4 mins read

Side Effect Of Statins On The Body

Statins are a class of drugs prescribed by Internal Medicine specialist in Lahore to battle high serum cholesterol; in fact, they are one of the most widely advised drugs throughout the world. Use of these drugs mitigates the risk of cardiovascular and other disorders like stroke. Read on to know more about statins, and their side effects with prolonged use:

What are Statins?

Statins are special drugs that work to reduce total cholesterol in the body, by stopping the enzyme needed to make cholesterol. These drugs are also prescribed to mitigate the risk of stroke and cardiovascular disorder, by stabilizing the cholesterol plaques on vessel walls.

Who are Statins Recommended for?

As mentioned before, statins are recommended to prevent risk of stroke and cardiovascular diseases—like heart attack, angina and coronary artery disease. In particular, people with high serum total cholesterol, high levels of serum low-density lipoprotein (LDL) and triglycerides and low levels of high-density lipoprotein (HDL) are prescribed statins. In such individuals, the risk of heart diseases is high, and statins lower this risk by reducing cholesterol in the body.

Side Effects of all Statins

Statins have specific side-effects like:

  • Muscle aches: commonly, patients complain of pain, soreness and weakness of the muscles, ranging from mild to severe. In fact, these muscle aches are one of the reasons many patients are non-compliant to statins.

In severe cases, life-threatening muscle damage like rhabdomyolysis occurs, which is muscle breakdown inducing liver and kidney damage.

  • Hyperglycemia: patients taking statins have higher blood sugar levels (BSL), putting the patient at risk for type 2 diabetes. Healthcare providers are therefore careful about prescribing statins to those with prediabetes and diabetes. However, in the latter, the pros and cons of taking statins is weighed against the risk of disease.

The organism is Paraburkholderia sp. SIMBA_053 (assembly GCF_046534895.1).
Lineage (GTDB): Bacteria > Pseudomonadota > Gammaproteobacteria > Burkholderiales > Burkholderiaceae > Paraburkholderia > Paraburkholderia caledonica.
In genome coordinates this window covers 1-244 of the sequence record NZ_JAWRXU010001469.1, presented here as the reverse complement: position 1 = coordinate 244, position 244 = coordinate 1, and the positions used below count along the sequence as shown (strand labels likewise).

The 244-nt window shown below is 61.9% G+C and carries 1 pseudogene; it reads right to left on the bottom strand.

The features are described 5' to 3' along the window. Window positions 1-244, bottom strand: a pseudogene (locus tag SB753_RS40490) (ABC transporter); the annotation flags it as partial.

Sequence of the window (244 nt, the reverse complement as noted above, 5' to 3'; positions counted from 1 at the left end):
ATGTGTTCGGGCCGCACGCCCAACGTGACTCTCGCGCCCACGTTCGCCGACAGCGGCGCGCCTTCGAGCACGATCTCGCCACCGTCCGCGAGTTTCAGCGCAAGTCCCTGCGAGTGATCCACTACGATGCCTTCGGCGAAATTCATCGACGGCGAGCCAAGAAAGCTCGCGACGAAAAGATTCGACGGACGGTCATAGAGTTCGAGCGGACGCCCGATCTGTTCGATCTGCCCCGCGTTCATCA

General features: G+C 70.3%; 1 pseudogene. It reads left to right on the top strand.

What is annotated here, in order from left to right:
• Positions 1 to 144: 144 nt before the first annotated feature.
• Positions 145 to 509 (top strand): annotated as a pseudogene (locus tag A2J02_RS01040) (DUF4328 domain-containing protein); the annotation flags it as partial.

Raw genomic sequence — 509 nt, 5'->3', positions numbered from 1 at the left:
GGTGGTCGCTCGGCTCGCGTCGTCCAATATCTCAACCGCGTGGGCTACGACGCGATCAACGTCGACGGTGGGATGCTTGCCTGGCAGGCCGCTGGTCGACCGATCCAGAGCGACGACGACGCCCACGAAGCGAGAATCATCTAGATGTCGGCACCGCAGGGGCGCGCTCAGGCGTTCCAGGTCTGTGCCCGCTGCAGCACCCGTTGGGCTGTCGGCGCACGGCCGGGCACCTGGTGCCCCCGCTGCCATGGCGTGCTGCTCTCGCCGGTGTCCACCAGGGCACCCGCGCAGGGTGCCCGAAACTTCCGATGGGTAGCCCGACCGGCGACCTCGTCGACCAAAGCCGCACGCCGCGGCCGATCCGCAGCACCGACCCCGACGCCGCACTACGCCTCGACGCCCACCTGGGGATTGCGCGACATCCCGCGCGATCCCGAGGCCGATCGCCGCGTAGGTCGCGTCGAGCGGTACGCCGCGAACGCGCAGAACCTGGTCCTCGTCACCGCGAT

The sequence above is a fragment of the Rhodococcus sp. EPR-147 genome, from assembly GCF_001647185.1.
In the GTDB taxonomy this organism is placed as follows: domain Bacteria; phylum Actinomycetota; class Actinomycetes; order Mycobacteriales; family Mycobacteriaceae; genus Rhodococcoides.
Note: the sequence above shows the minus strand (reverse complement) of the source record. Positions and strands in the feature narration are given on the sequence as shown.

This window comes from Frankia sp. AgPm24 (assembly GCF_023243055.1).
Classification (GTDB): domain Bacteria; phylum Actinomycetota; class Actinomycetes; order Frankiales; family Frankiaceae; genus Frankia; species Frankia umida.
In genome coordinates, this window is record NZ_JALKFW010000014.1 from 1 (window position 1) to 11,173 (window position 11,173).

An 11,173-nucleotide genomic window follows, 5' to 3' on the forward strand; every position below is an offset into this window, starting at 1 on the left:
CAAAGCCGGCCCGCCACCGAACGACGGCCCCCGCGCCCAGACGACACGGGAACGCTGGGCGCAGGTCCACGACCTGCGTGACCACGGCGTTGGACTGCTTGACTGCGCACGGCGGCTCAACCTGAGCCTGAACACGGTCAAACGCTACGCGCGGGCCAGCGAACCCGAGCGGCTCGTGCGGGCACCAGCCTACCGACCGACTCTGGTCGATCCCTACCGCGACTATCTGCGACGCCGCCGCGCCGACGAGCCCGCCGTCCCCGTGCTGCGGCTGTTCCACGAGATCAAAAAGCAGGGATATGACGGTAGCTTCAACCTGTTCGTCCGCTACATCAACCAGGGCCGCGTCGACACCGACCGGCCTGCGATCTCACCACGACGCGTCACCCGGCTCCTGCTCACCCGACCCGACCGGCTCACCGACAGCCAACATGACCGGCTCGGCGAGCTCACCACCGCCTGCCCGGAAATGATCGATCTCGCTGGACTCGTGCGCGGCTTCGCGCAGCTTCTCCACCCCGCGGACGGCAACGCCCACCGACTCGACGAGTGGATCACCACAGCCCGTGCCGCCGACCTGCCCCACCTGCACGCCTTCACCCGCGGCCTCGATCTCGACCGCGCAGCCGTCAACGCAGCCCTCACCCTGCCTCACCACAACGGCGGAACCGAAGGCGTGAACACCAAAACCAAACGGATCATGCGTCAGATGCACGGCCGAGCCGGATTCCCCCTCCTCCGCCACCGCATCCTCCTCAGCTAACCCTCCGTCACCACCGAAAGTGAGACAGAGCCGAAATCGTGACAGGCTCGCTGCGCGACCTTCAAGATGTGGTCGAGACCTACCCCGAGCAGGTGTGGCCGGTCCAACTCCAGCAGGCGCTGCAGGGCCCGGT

• Liver damage: statins can raise the liver enzymes signifying inflammatory changes and localized damage. Healthcare providers order liver function tests (LFTs) before prescribing statins to get a baseline level and keep an eye on them throughout treatment. Symptoms of liver damage include: fatigue, pain in the abdomen, jaundice and loss of appetite.
  • Neurological side effects: rarely, side effects of statins include confusion and memory loss. However, these are reversible side-effects, which become better once the drug is stopped. This side-effect is still being studied.

Who Is At Risk Of Developing Side Effects To Statins?

Cholesterol-Lowering Treatments, Side Effects | Everyday Health

The side effects of statins are not the same for everyone. There are certain people who are prone to developing these adverse reactions. The risk factors for statin side effects include:

  • People who are already taking many lipid lowering drugs
  • People aged of 80 years and above
  • People who drink a lot of alcohol
  • Women are more prone to statin side-effects
  • Patients already suffering from liver or kidney disease
  • People with a smaller frame
  • Patients with neuromuscular disorders like amyotrophic lateral sclerosis (ALS) and autoimmune disorders like hypothyroidism.

Drug Interaction Of Statins

Statins can interact with other drugs and foods to cause side effects. For this reason, patients should inform their healthcare provider about all over-the-counter medication, herbal supplements and prescription drugs they are taking before starting statins. Some drugs interacting with statins include:

  • Amiodarone the anti-arrhythmic heart drug
  • Drugs for treatment of HIV—like protease inhibitors
  • Lipid lowering drug gemfibrozil
  • Immunosuppressant drugs like cyclosporine
  • Antifungals and antibiotics like itraconazole and clarithromycin

Alternative to Statins 

In individuals suffering from increased side-effects due to statins, alternatives include:

  • Eating a well-balanced diet
  • Reducing weight
  • Limiting alcohol intake
  • Smoking cessation
  • Exercising regularly

If these measures are not enough to control high cholesterol in the blood, your healthcare provider, available for booking at oladoc.com, can recommend statins and other lipid-lowering drugs.